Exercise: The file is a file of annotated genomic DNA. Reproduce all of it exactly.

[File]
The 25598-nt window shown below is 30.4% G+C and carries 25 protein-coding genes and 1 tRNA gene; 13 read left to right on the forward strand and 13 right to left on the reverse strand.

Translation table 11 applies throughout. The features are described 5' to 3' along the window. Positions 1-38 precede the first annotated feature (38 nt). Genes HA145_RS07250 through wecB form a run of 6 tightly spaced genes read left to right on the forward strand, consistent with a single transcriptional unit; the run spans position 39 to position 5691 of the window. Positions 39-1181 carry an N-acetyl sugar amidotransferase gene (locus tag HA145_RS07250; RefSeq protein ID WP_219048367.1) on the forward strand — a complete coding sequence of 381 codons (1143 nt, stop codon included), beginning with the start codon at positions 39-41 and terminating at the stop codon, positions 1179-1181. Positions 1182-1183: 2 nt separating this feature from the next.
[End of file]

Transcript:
The 25598-nt window shown below is 30.4% G+C and carries 25 protein-coding genes and 1 tRNA gene; 13 read left to right on the forward strand and 13 right to left on the reverse strand.

Translation table 11 applies throughout. The features are described 5' to 3' along the window. Positions 1-38 precede the first annotated feature (38 nt). Genes HA145_RS07250 through wecB form a run of 6 tightly spaced genes read left to right on the forward strand, consistent with a single transcriptional unit; the run spans position 39 to position 5691 of the window. Positions 39-1181 carry an N-acetyl sugar amidotransferase gene (locus tag HA145_RS07250; RefSeq protein ID WP_219048367.1) on the forward strand — a complete coding sequence of 381 codons (1143 nt, stop codon included), beginning with the start codon at positions 39-41 and terminating at the stop codon, positions 1179-1181. Positions 1182-1183: 2 nt separating this feature from the next.